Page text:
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[ sey-gwey, seg-wey ] [ ˈseɪ gweɪ, ˈsɛg weɪ ] Show IPA Phonetic Respelling

verb (used without object)

to make a transition from one thing to another smoothly and without interruption.

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More about segue

Segue “to transition without interruption” is a loanword from Italian, in which it is the third-person singular form of seguire “to follow” in the present tense. In this way, “I follow” is seguo, “you follow” is segui, and “he follows” or “she follows” is segue. The infinitive seguire comes from Latin sequī “to follow.” What eventually happened in Vulgar Latin is that sequī became regularized as something like sequere before becoming French suivre, Italian seguire, and Spanish seguir. Note that Segway, the name of the personal vehicle, is based on a common misspelling of segue. Segue was first recorded in English in the early 1850s.

how is segue used?

Unlike many operas, this is one in which the libretto came first, and Sankaram tailors the music to fit the text, one mood segueing smoothly into another.

Rob Hubbard, “Inspired by a killer's tale, Minnesota Opera premiere features a dramatic tour de force,” StarTribune, October 11, 2021

Insomniacs, fishers and other pre-dawn perambulators may want to turn their eyes skyward as Veterans Day proper segues into the holiday Monday, checking for fireballs from the Taurid meteor shower.

“Taurid Meteors Salute the Veterans,” Indian Country Today, November 12, 2012
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[ ra-toon ] [ ræˈtun ] Show IPA Phonetic Respelling


a sprout or shoot from the root of a plant, especially a sugarcane, after it has been cropped.

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More about ratoon

Ratoon “a sprout from the root of a plant” is likely anglicized from Spanish retoño “sprout,” which is based on the verb retoñar “to sprout again in the fall,” from re- “again” and otoño “fall, autumn.” Spanish otoño and English autumn together come from Latin autumnus, which is of uncertain origin, even stumping expert linguists! Among the few proposals are connections to the Etruscan language, to Latin augēre (stem auct-) “to increase,” or distantly to English sere “dry, withered” (compare archaic English sere month “August”). Old English ​​hærfest “autumn” is the source of modern English harvest. Ratoon was first recorded in English circa 1630.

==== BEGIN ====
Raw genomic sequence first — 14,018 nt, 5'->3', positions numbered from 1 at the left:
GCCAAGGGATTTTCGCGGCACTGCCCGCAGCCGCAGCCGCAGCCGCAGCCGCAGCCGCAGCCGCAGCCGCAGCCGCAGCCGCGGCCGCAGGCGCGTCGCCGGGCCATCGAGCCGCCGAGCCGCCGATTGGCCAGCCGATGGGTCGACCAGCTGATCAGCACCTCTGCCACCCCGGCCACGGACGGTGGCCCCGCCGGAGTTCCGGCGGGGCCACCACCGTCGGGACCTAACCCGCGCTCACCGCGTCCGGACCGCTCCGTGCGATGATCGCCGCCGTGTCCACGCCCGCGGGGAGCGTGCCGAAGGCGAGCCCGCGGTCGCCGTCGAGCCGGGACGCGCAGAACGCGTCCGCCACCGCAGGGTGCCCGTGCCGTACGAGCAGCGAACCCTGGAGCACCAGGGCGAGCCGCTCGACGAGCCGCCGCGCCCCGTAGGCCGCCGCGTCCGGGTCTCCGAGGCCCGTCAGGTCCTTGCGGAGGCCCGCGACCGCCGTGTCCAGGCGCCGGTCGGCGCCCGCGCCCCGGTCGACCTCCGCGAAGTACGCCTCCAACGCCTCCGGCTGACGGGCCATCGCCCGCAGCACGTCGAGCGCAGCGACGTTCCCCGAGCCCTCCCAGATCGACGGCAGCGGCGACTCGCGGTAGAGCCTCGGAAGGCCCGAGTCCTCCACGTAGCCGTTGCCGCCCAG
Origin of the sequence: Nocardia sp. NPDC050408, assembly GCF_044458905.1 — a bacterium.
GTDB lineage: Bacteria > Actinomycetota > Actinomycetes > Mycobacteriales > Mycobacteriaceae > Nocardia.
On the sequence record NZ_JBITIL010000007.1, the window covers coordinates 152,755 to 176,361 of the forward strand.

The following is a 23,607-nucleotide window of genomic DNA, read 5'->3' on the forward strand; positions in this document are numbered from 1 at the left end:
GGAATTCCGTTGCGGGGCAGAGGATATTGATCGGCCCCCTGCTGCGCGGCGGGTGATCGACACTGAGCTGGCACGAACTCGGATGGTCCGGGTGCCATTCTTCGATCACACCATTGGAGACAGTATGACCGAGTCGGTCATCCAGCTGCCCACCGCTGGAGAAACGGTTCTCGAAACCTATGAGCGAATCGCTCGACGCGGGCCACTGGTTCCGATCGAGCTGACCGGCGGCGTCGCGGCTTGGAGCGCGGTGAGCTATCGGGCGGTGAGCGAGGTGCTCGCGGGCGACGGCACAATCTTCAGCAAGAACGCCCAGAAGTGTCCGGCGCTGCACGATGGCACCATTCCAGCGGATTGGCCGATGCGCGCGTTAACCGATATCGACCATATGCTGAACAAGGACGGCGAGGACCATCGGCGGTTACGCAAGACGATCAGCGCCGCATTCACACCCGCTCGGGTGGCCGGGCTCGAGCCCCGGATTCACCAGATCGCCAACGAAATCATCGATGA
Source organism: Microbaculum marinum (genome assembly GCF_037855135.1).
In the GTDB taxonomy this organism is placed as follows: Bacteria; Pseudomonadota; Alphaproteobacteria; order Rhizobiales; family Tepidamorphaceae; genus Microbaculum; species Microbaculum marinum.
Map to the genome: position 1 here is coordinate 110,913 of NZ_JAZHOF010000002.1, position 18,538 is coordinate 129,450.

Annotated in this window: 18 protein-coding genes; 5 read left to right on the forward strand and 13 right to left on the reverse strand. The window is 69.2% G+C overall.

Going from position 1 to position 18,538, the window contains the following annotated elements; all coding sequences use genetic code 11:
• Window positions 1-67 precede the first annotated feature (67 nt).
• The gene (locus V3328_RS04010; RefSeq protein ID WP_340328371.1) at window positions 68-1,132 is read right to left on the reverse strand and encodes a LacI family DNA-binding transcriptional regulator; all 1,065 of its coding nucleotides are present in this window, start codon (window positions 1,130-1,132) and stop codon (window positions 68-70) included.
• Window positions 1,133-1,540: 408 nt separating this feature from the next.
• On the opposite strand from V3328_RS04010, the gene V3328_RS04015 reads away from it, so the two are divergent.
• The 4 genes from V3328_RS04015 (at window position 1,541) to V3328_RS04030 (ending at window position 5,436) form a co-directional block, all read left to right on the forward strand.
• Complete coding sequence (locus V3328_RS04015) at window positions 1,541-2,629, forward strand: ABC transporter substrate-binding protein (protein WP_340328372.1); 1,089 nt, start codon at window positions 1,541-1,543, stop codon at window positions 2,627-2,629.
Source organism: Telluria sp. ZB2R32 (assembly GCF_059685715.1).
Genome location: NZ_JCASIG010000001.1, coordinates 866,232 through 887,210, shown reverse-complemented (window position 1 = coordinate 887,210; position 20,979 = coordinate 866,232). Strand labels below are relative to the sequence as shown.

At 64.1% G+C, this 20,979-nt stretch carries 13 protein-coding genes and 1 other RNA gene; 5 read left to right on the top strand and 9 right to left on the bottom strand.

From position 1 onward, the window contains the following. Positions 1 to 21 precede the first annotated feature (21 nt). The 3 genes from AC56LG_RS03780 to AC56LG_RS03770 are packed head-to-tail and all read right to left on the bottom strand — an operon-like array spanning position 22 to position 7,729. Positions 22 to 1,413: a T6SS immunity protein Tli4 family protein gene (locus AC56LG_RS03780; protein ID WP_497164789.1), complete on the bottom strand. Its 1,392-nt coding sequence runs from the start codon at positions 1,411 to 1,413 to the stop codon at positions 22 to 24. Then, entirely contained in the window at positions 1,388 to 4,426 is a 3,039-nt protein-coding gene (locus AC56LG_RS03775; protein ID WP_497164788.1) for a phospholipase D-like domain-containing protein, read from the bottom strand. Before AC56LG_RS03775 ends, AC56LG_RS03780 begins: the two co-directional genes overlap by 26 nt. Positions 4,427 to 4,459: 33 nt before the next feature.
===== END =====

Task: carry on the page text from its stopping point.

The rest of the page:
how is ratoon used?

Sugarcane is one of the few crops that has seen an increase in planting area. But across Maharashtra, large fields of sugarcane ratoons—the new cane that grows from the stubble left behind from the previous year—are drying up instead of being nurtured to maturity.

Biman Mukherji, “In India's Farming Heartland, Barely a Raindrop Falls,” The Wall Street Journal, July 26, 2012

Giant banana leaves, ratoons of sugar cane and bright orange guavas—set amid a jumble of sheds, trellises, fences and retaining walls—give the hill the look of a rural village carved from jungle.

Joe Mozingo, “One of L.A.'s oldest community gardens thrived for decades. Then the water wars began.” Los Angeles Times, June 4, 2018
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pax vobiscum

[ paks voh-bis-kuhm, pahks ] [ ˈpæks voʊˈbɪs kəm, ˈpɑks ] Show IPA Phonetic Respelling


peace be with you.

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More about pax vobiscum

Pax vobiscum “peace be with you” is a loan from Latin that comprises pax “peace” and vōbīscum “with you.” Pax is the source of appease, pacify, pay, and peace; the noticeable variation in spelling stems from natural sound changes that occurred as Latin pax (stem pac-) evolved into Old French pais (and modern French paix). Vōbīscum is a compound of vōbīs, the prepositional object form of vōs “you,” and cum “with.” Similar constructions survive today in modern Romance languages, such as Spanish conmigo “with me” and Portuguese convosco “with you.” The singular equivalent of pax vōbīscum, said to one person, is pax tēcum, while “peace be with us” is pax nōbīscum. Pax vobiscum was first recorded in English in the 1810s.

how is pax vobiscum used?

Sholom Aleichem was a pseudonym assumed by Sholom Rabinowitz, born in 1859 in what is now Ukraine. In Hebrew, “sholom aleichem” is a greeting that means “peace be with you.” Who knows? Maybe if he wrote in Latin he would have called himself Pax Vobiscum.

Clyde Haberman, “A Reading to Recall the Father of Tevye,” The New York Times, May 17, 2010

Pax vobiscum!” he called. Continuing in Latin, he said, “Peace to you this night. Please, put up your swords. You have nothing to fear from us.”

Stephen Lawhead, Hood: The King Raven Trilogy - Book 1, 1995
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